I admit it. I lead selfishly. I put my own needs first.
My needs are to:
In order to have these needs met, I have learned to agree on a vision with my team – one of their creation as much as possible, especially in the details – and to share this vision widely, and then to focus on what each person needs while encouraging them to move towards the vision. My sneaky selfish self has learned that I can get by as a leader simply by listening, showing empathy, bridging communication gaps, coaching people through problems, giving honest feedback, assuming good intentions, pitching in when needed, and being openly grateful.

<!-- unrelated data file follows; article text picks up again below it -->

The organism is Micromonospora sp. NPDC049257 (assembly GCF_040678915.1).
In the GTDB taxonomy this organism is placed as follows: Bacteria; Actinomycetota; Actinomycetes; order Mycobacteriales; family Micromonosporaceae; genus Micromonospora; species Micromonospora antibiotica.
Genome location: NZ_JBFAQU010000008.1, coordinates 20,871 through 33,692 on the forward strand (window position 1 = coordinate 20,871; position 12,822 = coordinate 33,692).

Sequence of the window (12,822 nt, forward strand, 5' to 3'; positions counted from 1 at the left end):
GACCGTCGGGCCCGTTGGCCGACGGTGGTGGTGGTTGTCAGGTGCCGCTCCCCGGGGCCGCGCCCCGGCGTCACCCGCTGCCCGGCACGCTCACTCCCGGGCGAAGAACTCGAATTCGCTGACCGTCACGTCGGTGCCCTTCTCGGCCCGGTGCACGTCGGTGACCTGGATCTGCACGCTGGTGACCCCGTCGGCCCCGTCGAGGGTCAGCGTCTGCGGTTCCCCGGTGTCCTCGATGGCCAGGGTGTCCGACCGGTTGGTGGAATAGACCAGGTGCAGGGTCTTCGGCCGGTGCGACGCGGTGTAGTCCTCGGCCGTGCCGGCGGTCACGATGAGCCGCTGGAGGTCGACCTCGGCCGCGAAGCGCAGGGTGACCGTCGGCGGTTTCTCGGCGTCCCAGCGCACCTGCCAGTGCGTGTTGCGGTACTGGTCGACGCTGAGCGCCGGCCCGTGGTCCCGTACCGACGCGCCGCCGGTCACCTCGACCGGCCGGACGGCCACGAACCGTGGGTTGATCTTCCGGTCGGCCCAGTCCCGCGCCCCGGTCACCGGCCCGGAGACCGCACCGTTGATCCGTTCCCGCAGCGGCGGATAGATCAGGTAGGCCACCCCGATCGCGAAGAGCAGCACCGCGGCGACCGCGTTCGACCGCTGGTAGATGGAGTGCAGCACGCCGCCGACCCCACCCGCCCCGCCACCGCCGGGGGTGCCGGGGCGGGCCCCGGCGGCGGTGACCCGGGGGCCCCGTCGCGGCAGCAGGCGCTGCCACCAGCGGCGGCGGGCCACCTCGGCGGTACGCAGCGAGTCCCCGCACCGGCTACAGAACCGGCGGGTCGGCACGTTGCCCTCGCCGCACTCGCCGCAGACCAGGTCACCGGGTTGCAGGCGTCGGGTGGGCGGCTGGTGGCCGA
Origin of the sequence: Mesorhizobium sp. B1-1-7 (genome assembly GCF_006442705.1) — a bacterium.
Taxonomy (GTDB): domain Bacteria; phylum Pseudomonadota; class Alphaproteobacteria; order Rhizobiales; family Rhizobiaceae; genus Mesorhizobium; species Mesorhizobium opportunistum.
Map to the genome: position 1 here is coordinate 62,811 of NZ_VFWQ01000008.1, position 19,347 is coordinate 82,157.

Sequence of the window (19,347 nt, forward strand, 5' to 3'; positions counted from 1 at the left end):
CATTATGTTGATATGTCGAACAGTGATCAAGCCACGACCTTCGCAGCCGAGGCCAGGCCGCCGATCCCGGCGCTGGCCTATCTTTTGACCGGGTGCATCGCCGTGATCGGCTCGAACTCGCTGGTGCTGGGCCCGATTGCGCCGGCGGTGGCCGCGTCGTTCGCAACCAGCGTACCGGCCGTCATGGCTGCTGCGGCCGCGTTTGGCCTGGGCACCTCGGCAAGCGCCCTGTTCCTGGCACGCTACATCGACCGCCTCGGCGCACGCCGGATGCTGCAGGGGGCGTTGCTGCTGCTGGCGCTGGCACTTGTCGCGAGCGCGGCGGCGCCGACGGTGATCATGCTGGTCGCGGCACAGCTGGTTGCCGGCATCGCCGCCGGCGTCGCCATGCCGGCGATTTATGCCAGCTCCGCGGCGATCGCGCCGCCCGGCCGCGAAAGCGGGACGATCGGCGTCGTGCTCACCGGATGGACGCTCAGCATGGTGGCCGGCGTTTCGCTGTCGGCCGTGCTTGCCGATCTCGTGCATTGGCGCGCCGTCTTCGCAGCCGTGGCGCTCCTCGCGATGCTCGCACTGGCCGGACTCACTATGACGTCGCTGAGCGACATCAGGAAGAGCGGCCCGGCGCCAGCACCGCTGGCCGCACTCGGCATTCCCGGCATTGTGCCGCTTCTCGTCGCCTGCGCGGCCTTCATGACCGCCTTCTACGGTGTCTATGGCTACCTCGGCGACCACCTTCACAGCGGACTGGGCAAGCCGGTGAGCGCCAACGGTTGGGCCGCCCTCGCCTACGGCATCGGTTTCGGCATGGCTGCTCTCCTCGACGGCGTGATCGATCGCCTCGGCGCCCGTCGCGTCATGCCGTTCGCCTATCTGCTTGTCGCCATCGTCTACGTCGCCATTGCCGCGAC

Other, less selfish leaders take the time to meticulously break down the work into tiny bits, to generously watch as each task gets done, and to graciously manage each task their employees do. They also make sure not to burden people with understanding the bigger picture of where they are going or telling them how they are doing. Unlike me, they also do not bother with the indulgence of taking carefree time off. They stay plugged in all the time, helping everyone do things precisely the way they think they should be done.
As I have become more selfish, my effectiveness as a leader and the results my team achieves have increased almost exponentially. Who says it does not pay to be lazy? 🙂